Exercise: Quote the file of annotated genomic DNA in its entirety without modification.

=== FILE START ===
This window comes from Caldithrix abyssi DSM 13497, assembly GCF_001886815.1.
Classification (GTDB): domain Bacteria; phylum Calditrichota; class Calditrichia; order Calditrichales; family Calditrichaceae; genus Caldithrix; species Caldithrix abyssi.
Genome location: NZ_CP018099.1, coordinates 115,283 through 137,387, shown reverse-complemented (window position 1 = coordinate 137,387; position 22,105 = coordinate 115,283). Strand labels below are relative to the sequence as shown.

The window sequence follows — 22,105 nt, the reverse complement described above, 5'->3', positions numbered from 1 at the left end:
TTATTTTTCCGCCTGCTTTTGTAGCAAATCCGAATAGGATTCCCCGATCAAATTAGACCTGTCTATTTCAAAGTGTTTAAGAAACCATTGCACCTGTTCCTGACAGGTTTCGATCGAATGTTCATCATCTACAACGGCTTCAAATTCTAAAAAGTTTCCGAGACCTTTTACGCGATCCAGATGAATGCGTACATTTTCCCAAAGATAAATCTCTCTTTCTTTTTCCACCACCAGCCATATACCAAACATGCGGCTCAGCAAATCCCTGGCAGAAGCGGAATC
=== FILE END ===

This window comes from Caldithrix abyssi DSM 13497, assembly GCF_001886815.1.
Classification (GTDB): domain Bacteria; phylum Calditrichota; class Calditrichia; order Calditrichales; family Calditrichaceae; genus Caldithrix; species Caldithrix abyssi.
Genome location: NZ_CP018099.1, coordinates 115,283 through 137,387, shown reverse-complemented (window position 1 = coordinate 137,387; position 22,105 = coordinate 115,283). Strand labels below are relative to the sequence as shown.

The window sequence follows — 22,105 nt, the reverse complement described above, 5'->3', positions numbered from 1 at the left end:
TTATTTTTCCGCCTGCTTTTGTAGCAAATCCGAATAGGATTCCCCGATCAAATTAGACCTGTCTATTTCAAAGTGTTTAAGAAACCATTGCACCTGTTCCTGACAGGTTTCGATCGAATGTTCATCATCTACAACGGCTTCAAATTCTAAAAAGTTTCCGAGACCTTTTACGCGATCCAGATGAATGCGTACATTTTCCCAAAGATAAATCTCTCTTTCTTTTTCCACCACCAGCCATATACCAAACATGCGGCTCAGCAAATCCCTGGCAGAAGCGGAATC